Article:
Ronda L. Nunnally, Petitioner,
District of Columbia Police & Firefighters' Retirement & Relief Board, Respondent.
January 12, 2017
Petition for Review of an Order of the District of Columbia
Police and Firefighters' Retirement and Relief Board
Frederic W. Schwartz, Jr., for petitioner.
C. McKay, Jr., Senior Assistant Attorney General, with whom
Karl A. Racine, Attorney General for the District of
Columbia, Todd S. Kim, Solicitor General at the time the
brief was filed, and Loren L. AliKhan, Deputy Solicitor
General, were on the brief, for respondent.
Fisher and Beckwith, Associate Judges, and Pryor, Senior
BECKWITH, ASSOCIATE JUDGE.
Nunnally,  a former lieutenant in the Metropolitan
Police Department (MPD), was retired on disability by the
District of Columbia Police and Firefighters' Retirement
and Relief Board. She seeks review of the Board's
decision that her injury was not incurred in the performance
of duty and that she is therefore not entitled to more
generous retirement benefits. Lt. Nunnally relies principally
on Nunnally v. District of Columbia Metropolitan Police
Department, 80 A.3d 1004 (D.C. 2013), a prior case of
Lt. Nunnally's in which we concluded that, for purposes
of the statute governing sick leave for public employees,
D.C. Code § 1-612.03 (j), Lt. Nunnally's injury
resulted from the performance of duty. Id. at
conclude that the question here is controlled not by
Nunnally but by our decision in Estate of
Underwood v. National Credit Union Administration, 665
A.2d 621 (D.C. 1995). Underwood held that a
disabling injury caused by workplace sexual harassment could
not be an injury "arising out of . . . employment"
and was thus not compensable under the Workers'
Compensation Act, D.C. Code § 36-301 et seq.
(1993 Repl.), the private sector equivalent of the Police and
Firefighters Retirement and Disability Act-or PFRDA, D.C.
Code §§ 5-701 to -724-which is D.C.'s
workers' compensation plan for firefighters and police
officers like Lt. Nunnally. 665 A.2d at 630. Although Lt.
Nunnally makes a formidable argument that we should interpret
"performance of duty" in the PFRDA as we construed
the same phrase in the sick leave statute at issue in
Nunnally, we ultimately conclude that doing so would
spark a much more substantive inconsistency in our case law
by evading the rationale underlying our decision in
Underwood and creating a legal anomaly in which our
case law treats workplace sexual harassment differently for
police officers and firefighters than for other employees in
the city. For the reasons explained more fully in this
opinion, we affirm the Board's decision in this case.
2004, Ronda Nunnally filed an internal MPD complaint alleging
that she was being sexually harassed by her supervisor. After
an investigation, the MPD terminated the
supervisor. Three years later, Lt. Nunnally reported
to the Police and Fire Clinic that she had undergone several
years of workplace stress and abuse related to the sexual
harassment and to retaliation for reporting it. The clinic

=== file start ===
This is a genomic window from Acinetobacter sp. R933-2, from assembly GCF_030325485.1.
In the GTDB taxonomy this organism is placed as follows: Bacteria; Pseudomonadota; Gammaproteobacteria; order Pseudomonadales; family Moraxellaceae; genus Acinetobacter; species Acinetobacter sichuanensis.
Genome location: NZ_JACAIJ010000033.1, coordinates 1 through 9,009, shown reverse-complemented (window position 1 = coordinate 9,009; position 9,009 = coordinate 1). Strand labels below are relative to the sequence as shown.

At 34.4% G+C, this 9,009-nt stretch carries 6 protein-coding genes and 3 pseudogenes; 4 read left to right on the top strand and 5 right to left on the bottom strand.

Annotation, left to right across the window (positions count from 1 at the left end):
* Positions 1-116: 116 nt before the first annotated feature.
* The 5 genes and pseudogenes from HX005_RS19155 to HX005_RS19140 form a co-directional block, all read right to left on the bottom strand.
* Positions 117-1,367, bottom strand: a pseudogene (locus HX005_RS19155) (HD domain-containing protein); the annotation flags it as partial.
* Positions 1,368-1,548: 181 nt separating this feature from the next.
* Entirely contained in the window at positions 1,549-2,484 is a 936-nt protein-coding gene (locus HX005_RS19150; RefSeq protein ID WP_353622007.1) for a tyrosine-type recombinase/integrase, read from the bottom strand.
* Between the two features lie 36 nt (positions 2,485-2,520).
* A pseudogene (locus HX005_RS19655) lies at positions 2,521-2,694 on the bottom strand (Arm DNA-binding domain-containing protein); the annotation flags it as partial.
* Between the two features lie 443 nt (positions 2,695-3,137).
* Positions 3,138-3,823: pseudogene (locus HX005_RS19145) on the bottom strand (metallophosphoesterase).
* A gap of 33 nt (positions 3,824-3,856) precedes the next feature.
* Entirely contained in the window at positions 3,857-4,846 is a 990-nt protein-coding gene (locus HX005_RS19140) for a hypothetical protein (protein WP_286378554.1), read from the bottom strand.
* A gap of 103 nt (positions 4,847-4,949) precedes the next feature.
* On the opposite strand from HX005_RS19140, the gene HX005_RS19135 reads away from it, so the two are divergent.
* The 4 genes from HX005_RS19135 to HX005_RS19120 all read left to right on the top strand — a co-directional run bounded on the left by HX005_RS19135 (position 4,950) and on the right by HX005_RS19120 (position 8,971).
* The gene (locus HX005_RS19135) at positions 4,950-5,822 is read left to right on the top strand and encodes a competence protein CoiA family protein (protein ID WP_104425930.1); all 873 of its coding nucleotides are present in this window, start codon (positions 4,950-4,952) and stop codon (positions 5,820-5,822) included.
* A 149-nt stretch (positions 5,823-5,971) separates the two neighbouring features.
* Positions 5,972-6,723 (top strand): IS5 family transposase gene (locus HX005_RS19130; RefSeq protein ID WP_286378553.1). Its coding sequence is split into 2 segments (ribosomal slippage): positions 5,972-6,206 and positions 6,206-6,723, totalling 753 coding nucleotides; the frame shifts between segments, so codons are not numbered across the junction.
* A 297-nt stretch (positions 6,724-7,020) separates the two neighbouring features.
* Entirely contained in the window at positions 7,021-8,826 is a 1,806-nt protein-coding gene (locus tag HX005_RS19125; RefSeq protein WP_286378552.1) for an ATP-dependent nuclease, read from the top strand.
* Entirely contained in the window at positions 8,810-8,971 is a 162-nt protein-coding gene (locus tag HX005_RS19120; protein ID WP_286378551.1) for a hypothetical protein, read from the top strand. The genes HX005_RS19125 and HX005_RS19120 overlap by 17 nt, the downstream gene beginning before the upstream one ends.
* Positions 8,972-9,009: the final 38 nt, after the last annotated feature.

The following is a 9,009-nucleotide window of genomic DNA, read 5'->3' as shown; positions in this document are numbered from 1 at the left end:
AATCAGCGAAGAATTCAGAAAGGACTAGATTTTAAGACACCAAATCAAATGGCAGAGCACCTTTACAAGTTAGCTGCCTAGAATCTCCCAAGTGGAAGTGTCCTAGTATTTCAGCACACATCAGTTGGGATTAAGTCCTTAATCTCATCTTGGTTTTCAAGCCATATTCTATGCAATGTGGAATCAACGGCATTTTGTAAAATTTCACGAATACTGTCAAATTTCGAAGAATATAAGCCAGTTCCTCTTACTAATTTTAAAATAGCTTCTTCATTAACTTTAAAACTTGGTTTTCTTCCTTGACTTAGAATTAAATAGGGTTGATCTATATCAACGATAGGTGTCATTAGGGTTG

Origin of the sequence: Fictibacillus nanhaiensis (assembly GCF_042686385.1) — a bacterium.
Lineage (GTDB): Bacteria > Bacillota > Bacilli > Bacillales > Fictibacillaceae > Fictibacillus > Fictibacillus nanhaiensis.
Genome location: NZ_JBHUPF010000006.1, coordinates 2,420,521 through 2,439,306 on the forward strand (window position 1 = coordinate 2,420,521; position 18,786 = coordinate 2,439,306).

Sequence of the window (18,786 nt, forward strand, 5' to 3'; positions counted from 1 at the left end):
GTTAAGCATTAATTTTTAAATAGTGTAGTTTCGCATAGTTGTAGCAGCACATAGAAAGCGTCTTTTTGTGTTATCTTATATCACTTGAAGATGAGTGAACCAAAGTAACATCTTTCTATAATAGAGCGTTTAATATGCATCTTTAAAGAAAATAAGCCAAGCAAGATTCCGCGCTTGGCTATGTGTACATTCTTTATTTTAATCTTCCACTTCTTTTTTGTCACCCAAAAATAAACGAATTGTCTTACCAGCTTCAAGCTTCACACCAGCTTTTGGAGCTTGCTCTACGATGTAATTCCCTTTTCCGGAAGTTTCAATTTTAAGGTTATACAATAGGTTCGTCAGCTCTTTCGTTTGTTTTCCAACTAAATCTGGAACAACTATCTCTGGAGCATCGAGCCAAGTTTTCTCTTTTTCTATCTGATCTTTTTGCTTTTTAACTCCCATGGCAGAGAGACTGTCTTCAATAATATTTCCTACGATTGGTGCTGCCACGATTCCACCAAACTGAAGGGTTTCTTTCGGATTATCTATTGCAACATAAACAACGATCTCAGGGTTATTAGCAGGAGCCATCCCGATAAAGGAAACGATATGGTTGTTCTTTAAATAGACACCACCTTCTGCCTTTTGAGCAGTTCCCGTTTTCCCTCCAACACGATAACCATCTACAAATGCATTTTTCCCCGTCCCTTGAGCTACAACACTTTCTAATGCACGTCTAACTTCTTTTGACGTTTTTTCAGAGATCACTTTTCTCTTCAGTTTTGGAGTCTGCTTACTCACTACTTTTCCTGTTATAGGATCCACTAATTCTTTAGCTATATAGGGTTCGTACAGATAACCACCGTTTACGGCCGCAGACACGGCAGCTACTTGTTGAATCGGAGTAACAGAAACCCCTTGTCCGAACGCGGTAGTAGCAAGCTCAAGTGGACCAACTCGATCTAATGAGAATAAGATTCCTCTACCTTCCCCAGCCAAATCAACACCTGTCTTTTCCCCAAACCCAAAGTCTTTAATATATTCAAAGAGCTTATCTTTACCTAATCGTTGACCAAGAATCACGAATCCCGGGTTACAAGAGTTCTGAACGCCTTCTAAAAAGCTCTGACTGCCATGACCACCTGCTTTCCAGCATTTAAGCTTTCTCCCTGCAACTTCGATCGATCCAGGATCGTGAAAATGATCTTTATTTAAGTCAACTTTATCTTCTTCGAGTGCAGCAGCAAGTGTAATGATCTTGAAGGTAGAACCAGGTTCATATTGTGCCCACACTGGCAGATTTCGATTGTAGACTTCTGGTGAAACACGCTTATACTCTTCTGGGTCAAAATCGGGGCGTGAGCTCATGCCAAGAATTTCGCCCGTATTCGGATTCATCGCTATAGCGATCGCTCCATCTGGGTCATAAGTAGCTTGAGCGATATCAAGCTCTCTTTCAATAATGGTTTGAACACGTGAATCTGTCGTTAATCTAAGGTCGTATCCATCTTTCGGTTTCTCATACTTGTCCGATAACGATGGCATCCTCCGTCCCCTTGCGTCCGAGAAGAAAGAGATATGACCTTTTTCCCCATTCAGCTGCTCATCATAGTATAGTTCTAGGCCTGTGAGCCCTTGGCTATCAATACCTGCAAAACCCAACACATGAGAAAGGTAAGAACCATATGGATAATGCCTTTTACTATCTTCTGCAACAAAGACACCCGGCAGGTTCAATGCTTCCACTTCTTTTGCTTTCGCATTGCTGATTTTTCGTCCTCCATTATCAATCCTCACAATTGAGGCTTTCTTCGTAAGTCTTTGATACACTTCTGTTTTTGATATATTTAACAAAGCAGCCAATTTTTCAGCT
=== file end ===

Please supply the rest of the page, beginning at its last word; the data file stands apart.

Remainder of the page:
recommended that Lt. Nunnally be retired as disabled, and the
Police and Firefighters' Retirement and Relief Board
accepted this recommendation, finding by a preponderance of
the evidence that Lt. Nunnally was incapacitated for further
duty. The Board further concluded that, even viewing Lt.
Nunnally's allegations of sexual harassment and
retaliation in the light most favorable to her, the Board was
foreclosed by our decision in Underwood from
classifying the injury that gave rise to her disability as an
injury incurred in the performance of her official duties.
Lt. Nunnally was therefore entitled to an annuity under D.C.
Code § 5-709 (b)- which spells out retirement benefits for
those who became disabled due to injury received "other
than in the performance of duty"-rather than the more
generous annuity provided under § 5-710 (e) for police
officers who sustain injuries "in the performance of
duty" (POD injuries).
Nunnally appealed the Board's decision to this court, and
we summarily remanded the case to the Board for further
consideration in light of our holding, in Lt. Nunnally's
separate appeal of the MPD's decision to charge her sick
leave account for a lengthy absence from work, that the
psychological injury she alleged-the same injury giving rise
to her disability in this case-was an "injury . . .
resulting from the performance of duty" under the sick
leave statute, D.C. Code § 1-612.03 (j). See
Nunnally, 80 A.3d at 1010-13. The Board issued a new
final order reaffirming its previous conclusion that Lt.
Nunnally's injury was not incurred in the performance of
duty. While taking notice of our holding in
Nunnally, the Board decided that it was still
precluded by Underwood from finding injuries caused
by sexual harassment to be POD injuries. Lt. Nunnally
appealed again from this order.
question before us on appeal is whether the Board was correct
in determining that Underwood compelled the
conclusion that Lt. Nunnally's injury was not sustained
in the performance of duty under the provisions of PFRDA that
set forth the annuities for those who have been retired on
disability. See D.C. Code §§ 5-709 (b) and
-710 (e). As "[a]n agency's interpretation of our
case law does not trigger any obligation of deference on our
part, " we review that question de novo.
Nunnally, 80 A.3d at 1012; cf. O'Rourke v.
District of Columbia Police & Firefighters'
Ret. & Relief Bd., 46 A.3d 378, 383 (D.C. 2012).
the statutes governing annuity rates for officers retired on
disability are components of the PFRDA, which "serves as
the worker's compensation plan for the District's
police and firefighters." O'Rourke, 46 A.3d
at 389; see also Vargo v. Barry, 667 A.2d 98, 101
n.4 (D.C. 1995). Like other such schemes, the PFRDA provides
swift and certain compensation, but that compensation is
limited and other remedies, such as common law suits, are
precluded. This reflects "the public policy trade-off
implicit in ...